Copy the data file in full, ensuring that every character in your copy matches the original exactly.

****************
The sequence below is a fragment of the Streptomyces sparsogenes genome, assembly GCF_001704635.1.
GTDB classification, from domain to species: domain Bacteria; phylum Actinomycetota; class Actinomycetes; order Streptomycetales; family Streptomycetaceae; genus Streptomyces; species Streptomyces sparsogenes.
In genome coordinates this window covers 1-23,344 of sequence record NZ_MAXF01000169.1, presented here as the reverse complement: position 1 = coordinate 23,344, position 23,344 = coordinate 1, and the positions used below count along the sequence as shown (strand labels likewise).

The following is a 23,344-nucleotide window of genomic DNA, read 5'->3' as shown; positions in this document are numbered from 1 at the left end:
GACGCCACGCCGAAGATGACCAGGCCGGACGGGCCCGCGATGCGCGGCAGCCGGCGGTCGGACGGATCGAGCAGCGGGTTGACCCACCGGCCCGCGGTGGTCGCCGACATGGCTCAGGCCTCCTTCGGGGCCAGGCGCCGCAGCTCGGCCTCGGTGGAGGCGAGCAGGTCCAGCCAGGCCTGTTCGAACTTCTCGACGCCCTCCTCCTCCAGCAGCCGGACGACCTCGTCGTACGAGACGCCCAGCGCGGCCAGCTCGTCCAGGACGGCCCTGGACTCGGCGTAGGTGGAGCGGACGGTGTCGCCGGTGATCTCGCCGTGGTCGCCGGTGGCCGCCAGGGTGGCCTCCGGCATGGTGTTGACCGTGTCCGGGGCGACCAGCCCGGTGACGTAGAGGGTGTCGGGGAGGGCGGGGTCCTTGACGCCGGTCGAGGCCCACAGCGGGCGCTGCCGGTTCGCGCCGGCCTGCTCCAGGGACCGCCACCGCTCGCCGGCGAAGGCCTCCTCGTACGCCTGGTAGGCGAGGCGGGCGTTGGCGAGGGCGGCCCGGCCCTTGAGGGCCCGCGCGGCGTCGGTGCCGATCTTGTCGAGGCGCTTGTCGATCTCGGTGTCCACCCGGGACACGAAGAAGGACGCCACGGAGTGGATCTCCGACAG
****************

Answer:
The sequence below is a fragment of the Streptomyces sparsogenes genome, assembly GCF_001704635.1.
GTDB classification, from domain to species: domain Bacteria; phylum Actinomycetota; class Actinomycetes; order Streptomycetales; family Streptomycetaceae; genus Streptomyces; species Streptomyces sparsogenes.
In genome coordinates this window covers 1-23,344 of sequence record NZ_MAXF01000169.1, presented here as the reverse complement: position 1 = coordinate 23,344, position 23,344 = coordinate 1, and the positions used below count along the sequence as shown (strand labels likewise).

The following is a 23,344-nucleotide window of genomic DNA, read 5'->3' as shown; positions in this document are numbered from 1 at the left end:
GACGCCACGCCGAAGATGACCAGGCCGGACGGGCCCGCGATGCGCGGCAGCCGGCGGTCGGACGGATCGAGCAGCGGGTTGACCCACCGGCCCGCGGTGGTCGCCGACATGGCTCAGGCCTCCTTCGGGGCCAGGCGCCGCAGCTCGGCCTCGGTGGAGGCGAGCAGGTCCAGCCAGGCCTGTTCGAACTTCTCGACGCCCTCCTCCTCCAGCAGCCGGACGACCTCGTCGTACGAGACGCCCAGCGCGGCCAGCTCGTCCAGGACGGCCCTGGACTCGGCGTAGGTGGAGCGGACGGTGTCGCCGGTGATCTCGCCGTGGTCGCCGGTGGCCGCCAGGGTGGCCTCCGGCATGGTGTTGACCGTGTCCGGGGCGACCAGCCCGGTGACGTAGAGGGTGTCGGGGAGGGCGGGGTCCTTGACGCCGGTCGAGGCCCACAGCGGGCGCTGCCGGTTCGCGCCGGCCTGCTCCAGGGACCGCCACCGCTCGCCGGCGAAGGCCTCCTCGTACGCCTGGTAGGCGAGGCGGGCGTTGGCGAGGGCGGCCCGGCCCTTGAGGGCCCGCGCGGCGTCGGTGCCGATCTTGTCGAGGCGCTTGTCGATCTCGGTGTCCACCCGGGACACGAAGAAGGACGCCACGGAGTGGATCTCCGACAG